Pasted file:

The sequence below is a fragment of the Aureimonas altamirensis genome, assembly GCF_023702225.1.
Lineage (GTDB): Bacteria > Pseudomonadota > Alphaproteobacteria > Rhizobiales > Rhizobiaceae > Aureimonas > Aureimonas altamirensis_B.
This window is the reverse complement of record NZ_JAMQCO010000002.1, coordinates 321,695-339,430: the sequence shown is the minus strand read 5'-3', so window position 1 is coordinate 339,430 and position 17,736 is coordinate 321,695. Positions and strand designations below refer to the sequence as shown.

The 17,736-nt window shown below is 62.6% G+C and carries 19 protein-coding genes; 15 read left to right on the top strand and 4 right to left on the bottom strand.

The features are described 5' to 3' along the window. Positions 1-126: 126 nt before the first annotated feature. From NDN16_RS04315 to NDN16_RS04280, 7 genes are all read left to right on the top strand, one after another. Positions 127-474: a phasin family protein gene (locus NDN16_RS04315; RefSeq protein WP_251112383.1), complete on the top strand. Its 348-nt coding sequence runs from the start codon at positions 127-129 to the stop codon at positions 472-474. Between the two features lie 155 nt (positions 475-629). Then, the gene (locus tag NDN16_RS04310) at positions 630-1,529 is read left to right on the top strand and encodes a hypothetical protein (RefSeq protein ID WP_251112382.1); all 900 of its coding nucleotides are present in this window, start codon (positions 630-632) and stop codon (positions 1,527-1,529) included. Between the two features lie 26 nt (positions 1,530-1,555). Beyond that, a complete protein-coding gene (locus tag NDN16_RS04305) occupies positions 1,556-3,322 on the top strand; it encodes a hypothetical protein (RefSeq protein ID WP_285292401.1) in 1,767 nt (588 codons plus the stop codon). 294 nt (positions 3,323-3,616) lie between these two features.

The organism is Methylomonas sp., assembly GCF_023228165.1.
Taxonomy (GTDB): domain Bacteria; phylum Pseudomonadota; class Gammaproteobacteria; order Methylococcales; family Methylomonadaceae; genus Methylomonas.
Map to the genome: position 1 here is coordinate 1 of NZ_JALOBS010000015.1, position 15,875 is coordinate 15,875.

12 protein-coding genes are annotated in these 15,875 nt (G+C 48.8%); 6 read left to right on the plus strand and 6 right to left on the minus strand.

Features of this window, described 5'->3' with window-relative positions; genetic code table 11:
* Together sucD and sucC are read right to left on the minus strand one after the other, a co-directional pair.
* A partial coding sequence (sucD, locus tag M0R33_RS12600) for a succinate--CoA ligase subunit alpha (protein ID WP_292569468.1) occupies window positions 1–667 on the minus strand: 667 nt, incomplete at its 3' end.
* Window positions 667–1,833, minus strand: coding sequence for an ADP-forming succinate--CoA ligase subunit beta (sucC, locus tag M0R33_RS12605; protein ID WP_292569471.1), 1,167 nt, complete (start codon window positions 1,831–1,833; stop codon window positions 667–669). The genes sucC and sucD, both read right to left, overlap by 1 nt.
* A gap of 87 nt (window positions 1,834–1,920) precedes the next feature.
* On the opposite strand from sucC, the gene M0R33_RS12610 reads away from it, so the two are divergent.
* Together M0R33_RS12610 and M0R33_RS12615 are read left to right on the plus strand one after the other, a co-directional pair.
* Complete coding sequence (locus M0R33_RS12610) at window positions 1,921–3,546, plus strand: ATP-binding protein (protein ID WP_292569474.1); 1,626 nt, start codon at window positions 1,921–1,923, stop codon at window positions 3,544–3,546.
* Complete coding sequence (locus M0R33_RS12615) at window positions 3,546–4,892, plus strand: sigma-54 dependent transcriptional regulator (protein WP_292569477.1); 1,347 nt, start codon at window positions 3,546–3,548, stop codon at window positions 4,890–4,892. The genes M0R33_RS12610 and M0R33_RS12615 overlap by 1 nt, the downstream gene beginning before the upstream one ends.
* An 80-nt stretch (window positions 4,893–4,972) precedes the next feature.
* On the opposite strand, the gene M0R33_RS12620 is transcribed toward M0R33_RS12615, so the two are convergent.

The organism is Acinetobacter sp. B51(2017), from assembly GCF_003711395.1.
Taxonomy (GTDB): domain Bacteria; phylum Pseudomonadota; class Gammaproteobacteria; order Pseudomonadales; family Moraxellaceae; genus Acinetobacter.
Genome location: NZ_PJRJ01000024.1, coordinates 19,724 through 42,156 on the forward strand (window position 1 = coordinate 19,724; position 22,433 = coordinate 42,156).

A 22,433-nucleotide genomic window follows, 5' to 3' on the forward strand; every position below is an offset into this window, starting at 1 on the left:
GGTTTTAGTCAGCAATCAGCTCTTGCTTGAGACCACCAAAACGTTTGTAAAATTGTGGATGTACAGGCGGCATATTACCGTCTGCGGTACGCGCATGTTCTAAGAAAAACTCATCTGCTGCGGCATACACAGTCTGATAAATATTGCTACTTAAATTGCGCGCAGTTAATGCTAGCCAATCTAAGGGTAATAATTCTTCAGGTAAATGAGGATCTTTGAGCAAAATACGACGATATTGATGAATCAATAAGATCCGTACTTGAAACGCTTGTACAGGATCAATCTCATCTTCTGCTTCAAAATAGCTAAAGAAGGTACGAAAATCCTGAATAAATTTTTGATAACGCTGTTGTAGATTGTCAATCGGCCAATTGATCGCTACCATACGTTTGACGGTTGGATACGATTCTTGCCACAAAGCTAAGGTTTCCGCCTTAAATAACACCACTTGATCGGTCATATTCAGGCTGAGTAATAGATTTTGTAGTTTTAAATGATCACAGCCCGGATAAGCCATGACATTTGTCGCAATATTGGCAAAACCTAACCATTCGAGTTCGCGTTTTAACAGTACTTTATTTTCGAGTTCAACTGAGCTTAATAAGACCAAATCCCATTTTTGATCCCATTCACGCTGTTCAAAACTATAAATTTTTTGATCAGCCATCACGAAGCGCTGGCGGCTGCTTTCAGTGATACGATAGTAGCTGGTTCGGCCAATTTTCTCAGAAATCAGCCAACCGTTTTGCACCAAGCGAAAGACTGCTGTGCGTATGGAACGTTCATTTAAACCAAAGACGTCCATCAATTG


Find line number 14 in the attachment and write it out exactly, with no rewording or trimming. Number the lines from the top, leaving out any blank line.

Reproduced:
* A gap of 87 nt (window positions 1,834–1,920) precedes the next feature.